Progress Towards Plant Community Transcriptomics: Pilot RNA-Seq Data from 24 Species of Vascular Plants at Harvard Forest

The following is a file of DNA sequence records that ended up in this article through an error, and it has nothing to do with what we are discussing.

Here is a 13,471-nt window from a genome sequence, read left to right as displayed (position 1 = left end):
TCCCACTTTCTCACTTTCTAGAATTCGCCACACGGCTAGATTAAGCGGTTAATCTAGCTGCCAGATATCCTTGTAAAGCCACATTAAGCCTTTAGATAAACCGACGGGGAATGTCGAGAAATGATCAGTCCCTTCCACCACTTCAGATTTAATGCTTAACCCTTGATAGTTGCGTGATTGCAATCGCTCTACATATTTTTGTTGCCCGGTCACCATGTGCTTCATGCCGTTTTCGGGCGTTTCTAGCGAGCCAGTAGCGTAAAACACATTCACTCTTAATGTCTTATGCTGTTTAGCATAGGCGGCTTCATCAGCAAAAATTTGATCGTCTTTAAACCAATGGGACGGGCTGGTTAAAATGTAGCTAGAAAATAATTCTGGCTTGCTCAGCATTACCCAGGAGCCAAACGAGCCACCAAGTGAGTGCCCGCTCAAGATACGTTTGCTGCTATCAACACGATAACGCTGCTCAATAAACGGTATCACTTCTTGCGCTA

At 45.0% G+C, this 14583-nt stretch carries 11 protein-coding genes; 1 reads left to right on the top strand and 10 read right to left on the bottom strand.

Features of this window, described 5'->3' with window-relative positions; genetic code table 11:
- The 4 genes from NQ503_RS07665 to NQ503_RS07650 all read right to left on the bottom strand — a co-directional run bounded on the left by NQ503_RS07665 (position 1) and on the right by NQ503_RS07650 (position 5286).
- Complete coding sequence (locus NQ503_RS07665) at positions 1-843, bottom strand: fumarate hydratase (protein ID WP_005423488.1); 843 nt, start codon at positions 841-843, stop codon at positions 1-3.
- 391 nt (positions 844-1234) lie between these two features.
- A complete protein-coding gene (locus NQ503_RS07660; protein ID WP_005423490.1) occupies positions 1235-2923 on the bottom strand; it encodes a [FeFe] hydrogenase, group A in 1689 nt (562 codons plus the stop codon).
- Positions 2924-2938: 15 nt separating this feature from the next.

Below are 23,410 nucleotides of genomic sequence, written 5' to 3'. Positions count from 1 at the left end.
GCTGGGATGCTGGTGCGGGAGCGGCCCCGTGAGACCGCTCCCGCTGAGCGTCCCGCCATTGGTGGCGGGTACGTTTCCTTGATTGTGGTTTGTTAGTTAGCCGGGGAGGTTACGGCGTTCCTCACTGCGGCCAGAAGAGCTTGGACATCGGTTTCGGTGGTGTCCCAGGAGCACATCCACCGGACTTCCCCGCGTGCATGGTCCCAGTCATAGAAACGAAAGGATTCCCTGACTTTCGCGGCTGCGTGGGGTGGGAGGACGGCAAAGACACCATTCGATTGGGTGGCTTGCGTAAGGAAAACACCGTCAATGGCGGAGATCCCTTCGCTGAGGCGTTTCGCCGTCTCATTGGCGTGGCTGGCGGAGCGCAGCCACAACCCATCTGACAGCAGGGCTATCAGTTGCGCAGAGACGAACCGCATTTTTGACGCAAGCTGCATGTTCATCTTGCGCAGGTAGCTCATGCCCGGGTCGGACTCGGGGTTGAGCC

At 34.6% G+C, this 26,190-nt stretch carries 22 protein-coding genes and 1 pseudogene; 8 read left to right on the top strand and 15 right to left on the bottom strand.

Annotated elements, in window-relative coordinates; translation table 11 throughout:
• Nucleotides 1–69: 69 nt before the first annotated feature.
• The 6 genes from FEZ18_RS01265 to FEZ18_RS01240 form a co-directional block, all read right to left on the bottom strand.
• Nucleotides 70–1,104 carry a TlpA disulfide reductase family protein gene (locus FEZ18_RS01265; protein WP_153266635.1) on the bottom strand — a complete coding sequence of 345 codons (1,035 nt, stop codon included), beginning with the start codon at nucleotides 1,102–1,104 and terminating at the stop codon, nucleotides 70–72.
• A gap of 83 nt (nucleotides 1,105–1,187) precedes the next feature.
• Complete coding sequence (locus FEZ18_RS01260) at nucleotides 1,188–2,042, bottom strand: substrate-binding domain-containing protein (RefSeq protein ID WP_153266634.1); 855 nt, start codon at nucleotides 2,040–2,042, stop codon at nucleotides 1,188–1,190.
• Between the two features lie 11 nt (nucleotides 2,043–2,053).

Premise of the study: Large scale projects such as NEON are collecting ecological data on entire biomes to track and understand plant responses to climate change. NEON provides an opportunity for researchers to launch community transcriptomic projects that ask integrative questions in ecology and evolution. We conducted a pilot study to investigate the challenges of collecting RNA-seq data from phylogenetically diverse NEON plant communities, including species with diploid and polyploid genomes. Methods: We used Illumina NextSeq to generate >20 Gb of RNA-seq for each of 24 vascular plant species representing 12 genera and 9 families at the Harvard Forest NEON site. Each species was sampled twice, in July and August 2016. We used Transrate, BUSCO, and GO analyses to assess transcriptome quality and content. Results: We obtained nearly 650 Gb of RNA-seq data that assembled into more than 755,000 translated protein sequences across the 24 species. We observed only modest differences in assembly quality scores across a range of k-mer values. On average, transcriptomes contained hits to >70% of loci in the BUSCO database. We found no significant difference in the number of assembled and annotated genes between diploid and polyploid transcriptomes. Discussion: Our resource provides new RNA-seq datasets for 24 species of vascular plants in Harvard Forest. Challenges associated with this type of study included recovery of high quality RNA from diverse species and access to NEON sites for genomic sampling. Overcoming these challenges offers clear opportunities for large scale studies at the intersection of ecology and genomics.
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